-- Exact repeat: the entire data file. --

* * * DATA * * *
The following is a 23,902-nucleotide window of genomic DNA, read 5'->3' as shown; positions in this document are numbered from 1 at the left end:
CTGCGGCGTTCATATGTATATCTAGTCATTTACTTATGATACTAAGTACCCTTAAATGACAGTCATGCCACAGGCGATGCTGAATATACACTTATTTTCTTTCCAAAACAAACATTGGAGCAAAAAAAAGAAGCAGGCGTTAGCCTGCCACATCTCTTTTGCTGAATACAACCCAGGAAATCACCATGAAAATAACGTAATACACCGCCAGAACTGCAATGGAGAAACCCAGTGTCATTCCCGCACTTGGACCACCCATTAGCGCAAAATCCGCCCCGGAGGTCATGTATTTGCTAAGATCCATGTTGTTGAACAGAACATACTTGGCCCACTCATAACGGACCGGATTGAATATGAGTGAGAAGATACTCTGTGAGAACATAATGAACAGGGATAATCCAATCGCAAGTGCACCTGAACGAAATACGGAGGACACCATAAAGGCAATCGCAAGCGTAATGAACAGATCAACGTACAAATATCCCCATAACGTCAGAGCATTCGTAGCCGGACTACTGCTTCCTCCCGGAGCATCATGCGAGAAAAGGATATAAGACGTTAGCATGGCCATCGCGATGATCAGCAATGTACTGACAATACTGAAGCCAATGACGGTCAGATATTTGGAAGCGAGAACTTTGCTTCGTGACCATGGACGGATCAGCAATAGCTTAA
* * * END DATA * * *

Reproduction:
The following is a 23,902-nucleotide window of genomic DNA, read 5'->3' as shown; positions in this document are numbered from 1 at the left end:
CTGCGGCGTTCATATGTATATCTAGTCATTTACTTATGATACTAAGTACCCTTAAATGACAGTCATGCCACAGGCGATGCTGAATATACACTTATTTTCTTTCCAAAACAAACATTGGAGCAAAAAAAAGAAGCAGGCGTTAGCCTGCCACATCTCTTTTGCTGAATACAACCCAGGAAATCACCATGAAAATAACGTAATACACCGCCAGAACTGCAATGGAGAAACCCAGTGTCATTCCCGCACTTGGACCACCCATTAGCGCAAAATCCGCCCCGGAGGTCATGTATTTGCTAAGATCCATGTTGTTGAACAGAACATACTTGGCCCACTCATAACGGACCGGATTGAATATGAGTGAGAAGATACTCTGTGAGAACATAATGAACAGGGATAATCCAATCGCAAGTGCACCTGAACGAAATACGGAGGACACCATAAAGGCAATCGCAAGCGTAATGAACAGATCAACGTACAAATATCCCCATAACGTCAGAGCATTCGTAGCCGGACTACTGCTTCCTCCCGGAGCATCATGCGAGAAAAGGATATAAGACGTTAGCATGGCCATCGCGATGATCAGCAATGTACTGACAATACTGAAGCCAATGACGGTCAGATATTTGGAAGCGAGAACTTTGCTTCGTGACCATGGACGGATCAGCAATAGCTTAA